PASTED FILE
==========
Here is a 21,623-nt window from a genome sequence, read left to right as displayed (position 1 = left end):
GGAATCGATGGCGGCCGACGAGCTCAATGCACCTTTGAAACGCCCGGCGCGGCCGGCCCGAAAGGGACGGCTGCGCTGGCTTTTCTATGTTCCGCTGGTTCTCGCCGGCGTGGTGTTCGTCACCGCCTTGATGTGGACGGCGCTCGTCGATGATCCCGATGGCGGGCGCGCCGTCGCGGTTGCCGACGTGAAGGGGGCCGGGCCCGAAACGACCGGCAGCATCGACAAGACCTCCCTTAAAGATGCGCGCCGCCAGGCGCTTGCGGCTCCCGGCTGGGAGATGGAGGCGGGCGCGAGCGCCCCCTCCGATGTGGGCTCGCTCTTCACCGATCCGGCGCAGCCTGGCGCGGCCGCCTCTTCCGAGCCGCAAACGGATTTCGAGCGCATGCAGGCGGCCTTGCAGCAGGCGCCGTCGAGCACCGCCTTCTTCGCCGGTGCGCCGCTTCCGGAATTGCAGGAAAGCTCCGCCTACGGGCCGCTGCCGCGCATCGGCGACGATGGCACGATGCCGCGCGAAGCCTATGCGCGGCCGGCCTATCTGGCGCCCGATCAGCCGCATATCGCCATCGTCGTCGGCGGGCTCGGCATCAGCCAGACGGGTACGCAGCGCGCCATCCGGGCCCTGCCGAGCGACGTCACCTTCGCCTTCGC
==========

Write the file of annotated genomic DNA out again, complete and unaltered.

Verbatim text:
Here is a 21,623-nt window from a genome sequence, read left to right as displayed (position 1 = left end):
GGAATCGATGGCGGCCGACGAGCTCAATGCACCTTTGAAACGCCCGGCGCGGCCGGCCCGAAAGGGACGGCTGCGCTGGCTTTTCTATGTTCCGCTGGTTCTCGCCGGCGTGGTGTTCGTCACCGCCTTGATGTGGACGGCGCTCGTCGATGATCCCGATGGCGGGCGCGCCGTCGCGGTTGCCGACGTGAAGGGGGCCGGGCCCGAAACGACCGGCAGCATCGACAAGACCTCCCTTAAAGATGCGCGCCGCCAGGCGCTTGCGGCTCCCGGCTGGGAGATGGAGGCGGGCGCGAGCGCCCCCTCCGATGTGGGCTCGCTCTTCACCGATCCGGCGCAGCCTGGCGCGGCCGCCTCTTCCGAGCCGCAAACGGATTTCGAGCGCATGCAGGCGGCCTTGCAGCAGGCGCCGTCGAGCACCGCCTTCTTCGCCGGTGCGCCGCTTCCGGAATTGCAGGAAAGCTCCGCCTACGGGCCGCTGCCGCGCATCGGCGACGATGGCACGATGCCGCGCGAAGCCTATGCGCGGCCGGCCTATCTGGCGCCCGATCAGCCGCATATCGCCATCGTCGTCGGCGGGCTCGGCATCAGCCAGACGGGTACGCAGCGCGCCATCCGGGCCCTGCCGAGCGACGTCACCTTCGCCTTCGC